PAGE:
Do we really, I mean really have to ask? Bertha Henson wonders “How are we going to pay for everything? I waited and waited for the penny to drop after your announcement on extending the Community Health Assistance Scheme and introducing a new Merdeka Generation package.”

Come on, the penny has already dropped because we were already squeezed to pay for all these. 2016 Budget surplus $5.2b, 2017 Budget Surplus $9.6b and expected 2018 Budget is a deficit of $0.6b. all excluding land sales revenue and investment returns. If 2019 budget is balanced, the government has already accumulated budget surpluses to be expensed all at one go in the final year before the election just like the previous Parliamentary term. the oldest trick in the books. So far the ammo is $14.2b, crafted out of not spending enough on citizens’ welfare. So how big do you want the MGP, the CHAS top-up, the HIP and the VERS to be. Mind you they will announce a big number just like the $8b PGP but dispenses over a long period of time like 20 years. The actual spending per year is much lower than at first sight. Another very old trick.

Agreeing with Chris’ assessment, Donald Low, former associate dean of Lee Kuan Yew School of Public Policy (LKYSPP) and academic, added to the discussion by addressing the views on HDB issue raised in Bertha’s blog post,

Yes, indeed. The short answer to Bertha’s question is “paid/paying already”. This is what the “sacrifices” in the speech refers to.

Also, when the PM explained why HDB leases have to be 99 years (so that land can be recycled and sold again after 99 years), he confirmed what all of us should know but probably didn’t: that land in Singapore is a renewable fiscal resource.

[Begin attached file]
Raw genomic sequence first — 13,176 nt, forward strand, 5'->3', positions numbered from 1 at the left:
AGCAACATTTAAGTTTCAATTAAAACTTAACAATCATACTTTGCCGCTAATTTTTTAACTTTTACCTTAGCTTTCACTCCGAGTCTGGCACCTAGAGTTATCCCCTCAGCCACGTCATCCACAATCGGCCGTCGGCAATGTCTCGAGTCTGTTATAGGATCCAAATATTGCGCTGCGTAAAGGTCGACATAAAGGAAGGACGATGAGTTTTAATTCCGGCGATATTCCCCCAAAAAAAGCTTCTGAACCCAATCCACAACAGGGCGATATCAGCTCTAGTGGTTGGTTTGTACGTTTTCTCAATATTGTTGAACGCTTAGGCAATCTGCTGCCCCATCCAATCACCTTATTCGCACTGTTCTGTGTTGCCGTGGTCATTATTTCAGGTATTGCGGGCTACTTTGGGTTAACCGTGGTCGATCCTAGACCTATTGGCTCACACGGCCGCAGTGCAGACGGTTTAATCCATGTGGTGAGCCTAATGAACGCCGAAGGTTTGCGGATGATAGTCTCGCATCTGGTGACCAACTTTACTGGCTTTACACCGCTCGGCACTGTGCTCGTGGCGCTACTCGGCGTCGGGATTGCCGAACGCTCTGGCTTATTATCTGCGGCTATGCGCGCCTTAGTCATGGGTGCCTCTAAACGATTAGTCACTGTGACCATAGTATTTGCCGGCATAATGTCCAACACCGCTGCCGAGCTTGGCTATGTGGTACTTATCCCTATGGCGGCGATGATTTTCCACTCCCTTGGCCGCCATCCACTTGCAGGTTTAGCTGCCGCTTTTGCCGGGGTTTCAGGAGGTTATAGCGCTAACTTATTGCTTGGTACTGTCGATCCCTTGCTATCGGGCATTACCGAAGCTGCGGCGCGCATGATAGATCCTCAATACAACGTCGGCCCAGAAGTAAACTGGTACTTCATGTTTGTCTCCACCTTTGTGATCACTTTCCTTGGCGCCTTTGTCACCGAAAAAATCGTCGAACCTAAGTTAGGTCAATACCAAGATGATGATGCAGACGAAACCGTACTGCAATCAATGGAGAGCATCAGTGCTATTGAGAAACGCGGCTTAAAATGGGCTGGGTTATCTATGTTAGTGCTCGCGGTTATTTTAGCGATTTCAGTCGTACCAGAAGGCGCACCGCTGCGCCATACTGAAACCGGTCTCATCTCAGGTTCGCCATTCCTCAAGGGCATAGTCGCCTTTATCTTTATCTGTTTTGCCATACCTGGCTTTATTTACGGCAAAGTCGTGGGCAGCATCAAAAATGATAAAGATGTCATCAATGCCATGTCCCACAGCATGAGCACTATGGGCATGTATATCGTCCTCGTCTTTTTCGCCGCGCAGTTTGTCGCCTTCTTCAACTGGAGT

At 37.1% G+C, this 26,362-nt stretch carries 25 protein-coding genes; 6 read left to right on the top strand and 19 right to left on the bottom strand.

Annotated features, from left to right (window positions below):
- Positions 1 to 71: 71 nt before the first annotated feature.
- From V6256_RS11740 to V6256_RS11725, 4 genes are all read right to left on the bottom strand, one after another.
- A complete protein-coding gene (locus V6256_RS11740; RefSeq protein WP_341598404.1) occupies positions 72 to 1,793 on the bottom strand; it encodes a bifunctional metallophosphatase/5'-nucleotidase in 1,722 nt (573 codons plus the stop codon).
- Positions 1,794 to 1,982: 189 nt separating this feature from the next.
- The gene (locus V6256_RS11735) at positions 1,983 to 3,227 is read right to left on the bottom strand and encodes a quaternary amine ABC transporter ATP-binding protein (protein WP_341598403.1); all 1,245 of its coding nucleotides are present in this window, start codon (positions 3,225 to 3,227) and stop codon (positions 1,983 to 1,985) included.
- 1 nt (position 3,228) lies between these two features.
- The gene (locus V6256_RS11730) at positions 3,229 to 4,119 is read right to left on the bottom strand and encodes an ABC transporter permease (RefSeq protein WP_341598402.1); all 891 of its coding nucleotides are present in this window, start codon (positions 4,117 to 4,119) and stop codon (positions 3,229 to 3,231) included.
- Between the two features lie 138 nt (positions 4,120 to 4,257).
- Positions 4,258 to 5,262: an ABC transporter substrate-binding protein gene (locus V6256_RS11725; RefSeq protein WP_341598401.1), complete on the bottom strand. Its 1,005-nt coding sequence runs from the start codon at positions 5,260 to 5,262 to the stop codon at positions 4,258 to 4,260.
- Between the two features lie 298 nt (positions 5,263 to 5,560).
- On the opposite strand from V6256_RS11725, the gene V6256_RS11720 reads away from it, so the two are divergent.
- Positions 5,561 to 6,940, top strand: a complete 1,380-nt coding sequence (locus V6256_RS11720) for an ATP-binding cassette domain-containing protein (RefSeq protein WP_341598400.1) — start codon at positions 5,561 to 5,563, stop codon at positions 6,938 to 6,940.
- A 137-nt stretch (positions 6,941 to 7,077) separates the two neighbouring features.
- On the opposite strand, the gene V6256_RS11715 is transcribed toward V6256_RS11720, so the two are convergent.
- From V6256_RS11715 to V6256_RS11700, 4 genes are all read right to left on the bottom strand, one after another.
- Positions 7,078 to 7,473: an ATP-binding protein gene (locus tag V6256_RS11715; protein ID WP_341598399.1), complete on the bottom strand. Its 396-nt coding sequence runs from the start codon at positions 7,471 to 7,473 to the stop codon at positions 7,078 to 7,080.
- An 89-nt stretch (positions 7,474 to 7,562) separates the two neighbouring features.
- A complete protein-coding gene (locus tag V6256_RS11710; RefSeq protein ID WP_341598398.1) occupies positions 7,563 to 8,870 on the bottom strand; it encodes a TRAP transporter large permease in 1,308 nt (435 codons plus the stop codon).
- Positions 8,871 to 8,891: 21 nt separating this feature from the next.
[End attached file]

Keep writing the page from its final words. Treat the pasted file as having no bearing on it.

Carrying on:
And it is because land is a renewable resource, MOF was on very weak grounds when it rejected suggestions during the Budget debate this year to use more of the NIR from reserves or use (part of) the revenue from land sales (which are currently wholly locked up as reserves).

If land is a renewable fiscal resource – that is, land reverts to the state after 99 years, which it can then sell again – the major implication is that in the stable state (i.e. in equilibrium), all of the revenue received each year from selling 99-year leasehold land can be used in the current budget. There’s no need to lock up any land revenues in reserves (except for revenue from sales of freehold and 999-year leasehold land). It’s certainly not the case, as the Minister for Finance then said, that at most 1/99 of the revenue from land sales each year can be used. This is because in equilibrium, the state would be recycling and re-selling “only” 1/99 of its land holdings each year.

In fact, using all of the revenue from the sale of 99-year leasehold land is the very definition of sustainability: you only use what you can earn each year, in perpetuity.

On the point of Bertha’s last para, “But I have to say this: Your speech was better than last year’s.”, I would have to respectfully disagree, both were as bad as both touched on issues that people were concerned with but brushed off with motherhood statements and solutions.